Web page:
- I painted a trunk. This trunk has a history. When I first came to Delhi in 2002 for my undergraduate studies, I had to stay in a PG (read pigeon hole) accommodation with absolutely no furniture. This trunk was my first buy in Delhi as a student. It has been with me ever since. Sometimes I used it as a cupboard, sometimes a book shelf, many a times as TV stand. Lately, it has been lying in our balcony. So, the other day, I was sipping some tea in the balcony and this idea of painting it popped up. Got some bright yellow colour and paint brush from the market and the next day I was on the job. What a satisfying experience it was! It just made me realise that there are so many things one can do while being at home.
- I painted bottles. I have always been fascinated with these beautiful wine bottles. I have always thought of picking one up and painting it. Please note, I have not learnt painting ever. Anyway, painting these bottles was more wishful thinking and was never a priority. But the whole trunk painting activity made me feel good and I thought of finally giving this a try. Painting these bottles gave me a lot of pleasure and made me feel that if I try, I can do anything!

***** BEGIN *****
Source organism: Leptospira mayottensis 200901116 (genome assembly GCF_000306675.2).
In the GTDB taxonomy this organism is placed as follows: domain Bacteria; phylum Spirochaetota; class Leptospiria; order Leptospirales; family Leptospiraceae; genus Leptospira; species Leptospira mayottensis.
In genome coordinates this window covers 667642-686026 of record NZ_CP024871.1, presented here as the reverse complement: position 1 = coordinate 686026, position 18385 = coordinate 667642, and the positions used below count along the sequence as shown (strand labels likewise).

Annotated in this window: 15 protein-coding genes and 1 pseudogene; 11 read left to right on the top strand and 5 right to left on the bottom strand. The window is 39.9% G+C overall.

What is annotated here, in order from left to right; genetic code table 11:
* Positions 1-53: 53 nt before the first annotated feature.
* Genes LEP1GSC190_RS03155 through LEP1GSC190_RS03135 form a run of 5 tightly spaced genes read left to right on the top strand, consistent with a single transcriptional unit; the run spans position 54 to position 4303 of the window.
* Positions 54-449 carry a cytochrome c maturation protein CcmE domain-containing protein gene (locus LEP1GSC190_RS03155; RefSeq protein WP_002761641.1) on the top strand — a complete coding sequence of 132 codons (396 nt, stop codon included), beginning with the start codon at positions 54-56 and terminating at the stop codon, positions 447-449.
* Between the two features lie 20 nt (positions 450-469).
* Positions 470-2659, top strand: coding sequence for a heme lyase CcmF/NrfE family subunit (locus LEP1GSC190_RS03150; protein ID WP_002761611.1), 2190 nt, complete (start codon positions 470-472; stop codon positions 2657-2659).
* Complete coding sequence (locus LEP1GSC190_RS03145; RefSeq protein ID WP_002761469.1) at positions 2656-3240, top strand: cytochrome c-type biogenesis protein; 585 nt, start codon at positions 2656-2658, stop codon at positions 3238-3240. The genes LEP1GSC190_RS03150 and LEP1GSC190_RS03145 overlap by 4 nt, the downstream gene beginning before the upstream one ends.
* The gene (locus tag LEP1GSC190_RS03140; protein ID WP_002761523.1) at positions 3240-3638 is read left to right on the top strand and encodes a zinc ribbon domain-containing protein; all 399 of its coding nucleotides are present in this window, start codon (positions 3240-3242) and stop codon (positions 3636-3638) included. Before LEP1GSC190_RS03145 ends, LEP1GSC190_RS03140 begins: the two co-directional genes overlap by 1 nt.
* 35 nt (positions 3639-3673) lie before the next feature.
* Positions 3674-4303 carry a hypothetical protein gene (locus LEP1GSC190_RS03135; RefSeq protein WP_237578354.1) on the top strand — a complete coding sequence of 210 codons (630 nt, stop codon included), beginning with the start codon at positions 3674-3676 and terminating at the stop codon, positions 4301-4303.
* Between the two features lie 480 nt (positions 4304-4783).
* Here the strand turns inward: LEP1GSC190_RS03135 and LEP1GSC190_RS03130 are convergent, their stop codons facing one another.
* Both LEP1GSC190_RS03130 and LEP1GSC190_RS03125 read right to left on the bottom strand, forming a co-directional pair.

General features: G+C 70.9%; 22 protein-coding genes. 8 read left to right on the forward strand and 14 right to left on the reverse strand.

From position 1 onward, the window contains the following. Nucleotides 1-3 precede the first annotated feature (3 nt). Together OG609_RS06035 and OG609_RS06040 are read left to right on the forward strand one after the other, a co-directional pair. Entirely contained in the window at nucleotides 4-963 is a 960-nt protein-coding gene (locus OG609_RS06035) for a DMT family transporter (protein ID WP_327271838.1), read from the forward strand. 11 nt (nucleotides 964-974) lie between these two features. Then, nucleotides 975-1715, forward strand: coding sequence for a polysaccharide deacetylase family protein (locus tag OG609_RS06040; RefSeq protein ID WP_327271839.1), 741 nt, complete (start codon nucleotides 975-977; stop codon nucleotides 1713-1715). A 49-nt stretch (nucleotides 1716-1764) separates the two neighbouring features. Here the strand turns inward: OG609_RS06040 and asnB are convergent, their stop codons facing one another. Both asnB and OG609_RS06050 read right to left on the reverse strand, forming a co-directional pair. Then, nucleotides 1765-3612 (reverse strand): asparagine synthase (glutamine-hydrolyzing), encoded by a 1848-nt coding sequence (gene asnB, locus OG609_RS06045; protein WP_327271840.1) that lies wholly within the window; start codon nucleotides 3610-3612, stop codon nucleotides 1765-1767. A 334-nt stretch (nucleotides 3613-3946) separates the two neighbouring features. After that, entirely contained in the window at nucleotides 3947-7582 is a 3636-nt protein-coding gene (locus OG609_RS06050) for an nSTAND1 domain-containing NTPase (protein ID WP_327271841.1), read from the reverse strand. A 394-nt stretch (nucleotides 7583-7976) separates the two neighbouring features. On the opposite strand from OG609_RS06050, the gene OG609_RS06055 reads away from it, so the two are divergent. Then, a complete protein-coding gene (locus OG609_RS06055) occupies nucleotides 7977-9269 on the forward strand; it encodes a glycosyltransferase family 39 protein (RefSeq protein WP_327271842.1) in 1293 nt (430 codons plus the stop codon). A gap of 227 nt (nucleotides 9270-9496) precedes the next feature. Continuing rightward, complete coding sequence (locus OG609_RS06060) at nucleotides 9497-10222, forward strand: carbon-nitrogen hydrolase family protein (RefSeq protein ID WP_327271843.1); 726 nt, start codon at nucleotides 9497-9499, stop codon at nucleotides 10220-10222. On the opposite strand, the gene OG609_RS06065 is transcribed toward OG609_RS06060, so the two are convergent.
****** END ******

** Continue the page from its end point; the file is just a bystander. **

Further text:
- I cooked and enjoyed the process. During the lockdown I tried cooking a new dish every other day. The process was quite rejuvenating and the end results were mostly good. I realised that I have an intuitive skill when it comes to cooking. Many a times I surprised myself! Though I don’t get enough time these days, I still try and immerse myself in the process ones in a while.
- Made a dance video with my friends. Finally, followed my friend’s choreography and participated in a fun video. My son kept looking at me while I practiced the moves and it was such a delight seeing him making some sudden moves (he is just 15 months old).
These were the little things that helped me stay afloat. And, I continue to keep looking for these little joys and find my happy space! What about you?
In the beginning of 2019, my parents shifted base to Kolkata. Which meant selling off our house in Jamshedpur, the place which will always remain my home. This was a difficult decision but we had to play along because this was the best thing to do given that my parents are getting older.
So when my mother told me that we had some unfinished business to take care of in Jamshedpur, I immediately leapt at the idea.
Going back to Jamshedpur was quite important for me also because this time I had my yet-to-be-5 months old-son who accompanied us. Though he would not remember anything about this trip, it was important for me to take him to the place I called home.
My uncle came to pick us up from the railway station and during the drive he was updating us on the changes. I was already feeling like we don’t belong to the city anymore.